Case No. 12-15509.

ROBERT SMITH, individually and on behalf of all others similarly situated, Plaintiff, v. SAMSUNG ELECTRONICS AMERICA, INC., and SAMSUNG ELECTRONICS CO., LTD., Defendants.

United States District Court, E.D. Michigan, Southern Division.

August 22, 2014.

Attorney(s) appearing for the Case

Robert Smith, Plaintiff, represented by Ann L. Miller , The Miller Law Firm, Marc L. Newman , The Miller Law Firm & Mark S. Baumkel .

Samsung Electronics America, Inc., Defendant, represented by Janet L. Conigliaro , DYKEMA GOSSETT PLLC, John M. Thomas , Dykema Gossett PLLC, Krista L. Lenart , Dykema Gossett & Michael A. Sneyd , Kerr, Russell,.

Samsung Electronics Co., LTD, Defendant, represented by Janet L. Conigliaro , DYKEMA GOSSETT PLLC, John M. Thomas , Dykema Gossett PLLC & Krista L. Lenart , Dykema Gossett.



This matter came before the court on Defendants' October 1, 2013 motion to dismiss the amended complaint. Plaintiff Robert Smith filed a response November 1, 2013; and Defendants filed a reply brief November 18, 2013. Oral argument was heard February 20, 2013.


Defendants Samsung Electronics America, Inc. and Samsung Electronics Company, Ltd. (referred to collectively as "Defendant" or "Samsung") manufacture various appliances and electronic equipment. Plaintiff Robert Smith purchased a Samsung refrigerator from a Sears store in the Detroit area October 3, 2010. After six to eight months, Plaintiff noticed water pooling in and around the refrigerator; and he cleaned up what he believed at the time to be a spill. A few months later he again observed unexplained pooling of water in and about the refrigerator and cleaned it up. After another few months, Plaintiff noticed the same pooling of water and finally contacted Sears. Sears sent a technician to Plaintiff's home August 9, 2012. The technician told Plaintiff that the problem was attributable to a defective, small, metal clip intended to transmit heat to the top of the evaporator condensation drain in order to prevent blockage of the drain by ice formation on the top of the drain. The technician said the clip was too short to reach the top of the drain and that the problem was widespread, affecting many consumers. He also indicated that Samsung had a new, differently-configured version of the clip, but that it would cost Plaintiff several hundred dollars to obtain the new clip and have it installed. Finally, the technician explained that the repair would not be covered by the five-year warranty covering the evaporator system because Samsung deemed the clip not to be part of the evaporator system. Plaintiff paid Sears $220.27 for the repair to the refrigerator.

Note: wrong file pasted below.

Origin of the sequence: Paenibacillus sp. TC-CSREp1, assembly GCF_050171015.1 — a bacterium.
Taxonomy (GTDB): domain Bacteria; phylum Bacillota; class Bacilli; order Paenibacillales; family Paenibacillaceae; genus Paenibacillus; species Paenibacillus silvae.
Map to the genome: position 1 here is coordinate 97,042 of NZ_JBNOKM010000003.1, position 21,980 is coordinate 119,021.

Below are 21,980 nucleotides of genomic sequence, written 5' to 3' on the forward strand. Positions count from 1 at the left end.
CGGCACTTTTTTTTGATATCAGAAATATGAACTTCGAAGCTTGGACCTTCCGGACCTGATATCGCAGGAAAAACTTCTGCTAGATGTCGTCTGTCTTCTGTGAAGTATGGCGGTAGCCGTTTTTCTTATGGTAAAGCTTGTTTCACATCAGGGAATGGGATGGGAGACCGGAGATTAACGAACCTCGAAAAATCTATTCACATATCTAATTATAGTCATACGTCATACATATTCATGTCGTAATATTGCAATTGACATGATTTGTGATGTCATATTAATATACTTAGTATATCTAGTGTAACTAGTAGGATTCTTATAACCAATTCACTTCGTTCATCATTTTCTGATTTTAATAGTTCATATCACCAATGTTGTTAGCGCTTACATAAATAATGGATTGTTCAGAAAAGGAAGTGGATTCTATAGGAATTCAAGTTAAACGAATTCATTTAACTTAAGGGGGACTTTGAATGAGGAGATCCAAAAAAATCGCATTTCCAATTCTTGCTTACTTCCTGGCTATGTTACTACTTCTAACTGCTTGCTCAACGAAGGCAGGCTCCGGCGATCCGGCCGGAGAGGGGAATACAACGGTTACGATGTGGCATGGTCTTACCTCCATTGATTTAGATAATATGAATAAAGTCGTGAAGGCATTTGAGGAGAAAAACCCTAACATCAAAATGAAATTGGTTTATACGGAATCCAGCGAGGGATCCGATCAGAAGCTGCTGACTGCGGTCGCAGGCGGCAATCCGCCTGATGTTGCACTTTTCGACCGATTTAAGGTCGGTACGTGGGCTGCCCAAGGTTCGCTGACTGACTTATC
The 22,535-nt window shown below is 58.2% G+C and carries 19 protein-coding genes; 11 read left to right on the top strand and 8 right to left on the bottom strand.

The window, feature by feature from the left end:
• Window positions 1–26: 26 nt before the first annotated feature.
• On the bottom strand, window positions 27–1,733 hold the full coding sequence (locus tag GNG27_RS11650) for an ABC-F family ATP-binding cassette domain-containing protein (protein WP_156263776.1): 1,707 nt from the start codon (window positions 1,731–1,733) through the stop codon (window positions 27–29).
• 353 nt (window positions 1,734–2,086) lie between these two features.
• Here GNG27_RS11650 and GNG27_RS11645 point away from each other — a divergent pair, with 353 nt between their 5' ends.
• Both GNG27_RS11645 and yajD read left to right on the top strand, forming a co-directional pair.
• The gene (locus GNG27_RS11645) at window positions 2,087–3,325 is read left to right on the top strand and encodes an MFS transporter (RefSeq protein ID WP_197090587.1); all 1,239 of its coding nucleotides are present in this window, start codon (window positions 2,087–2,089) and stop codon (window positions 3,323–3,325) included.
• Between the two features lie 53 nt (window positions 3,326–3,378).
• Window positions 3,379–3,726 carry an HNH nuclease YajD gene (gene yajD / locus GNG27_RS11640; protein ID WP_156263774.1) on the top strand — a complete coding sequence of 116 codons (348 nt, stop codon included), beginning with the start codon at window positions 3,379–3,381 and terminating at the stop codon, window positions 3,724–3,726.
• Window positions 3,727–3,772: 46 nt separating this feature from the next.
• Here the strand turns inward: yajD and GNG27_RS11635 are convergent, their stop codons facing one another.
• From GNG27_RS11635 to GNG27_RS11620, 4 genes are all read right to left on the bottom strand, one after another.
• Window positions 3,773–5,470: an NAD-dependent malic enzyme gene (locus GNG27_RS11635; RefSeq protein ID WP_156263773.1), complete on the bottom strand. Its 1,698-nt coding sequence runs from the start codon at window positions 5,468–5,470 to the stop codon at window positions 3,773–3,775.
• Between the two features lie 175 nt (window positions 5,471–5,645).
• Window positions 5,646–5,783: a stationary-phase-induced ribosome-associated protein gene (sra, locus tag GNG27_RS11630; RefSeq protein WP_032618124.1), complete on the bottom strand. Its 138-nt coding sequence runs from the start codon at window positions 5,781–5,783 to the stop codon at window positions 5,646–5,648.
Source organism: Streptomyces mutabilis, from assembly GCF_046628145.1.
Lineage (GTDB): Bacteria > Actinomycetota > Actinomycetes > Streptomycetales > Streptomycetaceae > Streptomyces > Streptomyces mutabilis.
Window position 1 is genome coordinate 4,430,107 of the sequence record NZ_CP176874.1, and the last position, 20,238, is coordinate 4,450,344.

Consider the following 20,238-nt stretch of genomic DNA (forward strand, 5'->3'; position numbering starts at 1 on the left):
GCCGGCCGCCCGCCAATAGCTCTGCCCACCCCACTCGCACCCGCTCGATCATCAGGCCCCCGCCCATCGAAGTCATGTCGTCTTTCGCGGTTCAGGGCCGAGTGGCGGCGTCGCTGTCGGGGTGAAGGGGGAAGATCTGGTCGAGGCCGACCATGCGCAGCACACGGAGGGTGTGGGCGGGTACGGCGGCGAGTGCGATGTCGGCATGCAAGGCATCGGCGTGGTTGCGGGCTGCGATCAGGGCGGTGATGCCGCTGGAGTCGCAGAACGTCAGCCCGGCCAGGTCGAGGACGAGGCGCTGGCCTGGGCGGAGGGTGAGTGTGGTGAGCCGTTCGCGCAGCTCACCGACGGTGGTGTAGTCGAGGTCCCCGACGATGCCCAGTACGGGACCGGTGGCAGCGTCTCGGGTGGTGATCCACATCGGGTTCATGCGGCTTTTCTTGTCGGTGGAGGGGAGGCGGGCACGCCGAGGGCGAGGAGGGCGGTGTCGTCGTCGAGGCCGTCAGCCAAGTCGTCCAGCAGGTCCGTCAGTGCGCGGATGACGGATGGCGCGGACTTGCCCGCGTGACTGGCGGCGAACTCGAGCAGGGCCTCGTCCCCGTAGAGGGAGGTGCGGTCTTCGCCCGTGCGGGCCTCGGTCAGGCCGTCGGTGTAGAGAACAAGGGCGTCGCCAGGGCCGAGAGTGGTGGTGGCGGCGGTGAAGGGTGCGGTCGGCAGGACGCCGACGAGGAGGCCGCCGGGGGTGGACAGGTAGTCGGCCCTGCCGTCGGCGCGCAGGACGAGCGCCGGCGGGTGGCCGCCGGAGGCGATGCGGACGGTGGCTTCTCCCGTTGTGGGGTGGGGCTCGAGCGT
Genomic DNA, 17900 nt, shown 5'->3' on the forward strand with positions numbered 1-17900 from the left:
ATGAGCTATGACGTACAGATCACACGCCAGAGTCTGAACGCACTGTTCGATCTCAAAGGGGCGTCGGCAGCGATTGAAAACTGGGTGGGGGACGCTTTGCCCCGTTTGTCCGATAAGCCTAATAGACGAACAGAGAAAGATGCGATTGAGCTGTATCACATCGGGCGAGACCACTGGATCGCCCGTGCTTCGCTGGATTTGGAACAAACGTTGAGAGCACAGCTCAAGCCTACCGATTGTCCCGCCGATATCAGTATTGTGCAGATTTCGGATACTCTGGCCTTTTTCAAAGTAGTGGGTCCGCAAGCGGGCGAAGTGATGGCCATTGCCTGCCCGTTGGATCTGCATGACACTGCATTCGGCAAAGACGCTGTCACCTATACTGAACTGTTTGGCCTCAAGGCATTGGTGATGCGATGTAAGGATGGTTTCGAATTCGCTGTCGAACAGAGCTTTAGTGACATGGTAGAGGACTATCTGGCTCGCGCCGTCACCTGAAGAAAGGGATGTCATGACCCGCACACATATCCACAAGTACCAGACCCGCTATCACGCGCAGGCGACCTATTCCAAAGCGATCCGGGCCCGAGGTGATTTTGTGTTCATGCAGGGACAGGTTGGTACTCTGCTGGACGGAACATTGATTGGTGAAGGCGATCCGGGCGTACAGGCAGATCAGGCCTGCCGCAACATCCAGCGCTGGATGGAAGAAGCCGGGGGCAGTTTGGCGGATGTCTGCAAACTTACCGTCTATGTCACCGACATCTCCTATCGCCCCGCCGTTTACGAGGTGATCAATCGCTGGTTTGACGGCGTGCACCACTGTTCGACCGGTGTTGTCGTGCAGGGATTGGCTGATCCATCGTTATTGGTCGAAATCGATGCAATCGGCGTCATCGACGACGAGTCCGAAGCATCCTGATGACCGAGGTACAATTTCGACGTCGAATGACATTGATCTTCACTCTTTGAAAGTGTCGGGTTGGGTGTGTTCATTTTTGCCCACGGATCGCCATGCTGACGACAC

Plaintiff has filed this action as a potential class action suit on behalf of all other consumers who purchased Samsung refrigerators with the allegedly defective clip, seeking $5 million in damages. His four-count complaint alleges violations of the Michigan Consumers Protection Act in Count I, breach of express warranty in Count II, breach of implied warranty in Count III, and violations of the Magnuson-Moss Warranty Act in Count IV. Defendants have moved to dismiss the action because Plaintiff failed to notify Samsung of the alleged defect within one year of the purchase and because the clip is not covered under the five-year warranty, as it is not part of the "evaporator system."


"A manufacturer's liability for breach of an express warranty derives from, and is measured by, the terms of that warranty. Accordingly, the `requirement[s]' imposed by an express warranty claim are not `imposed under State law,' but rather imposed by the warrantor." Cipollone v. Giggett Group, Inc., 505 U.S. 504, 525 (1992) (emphasis in original).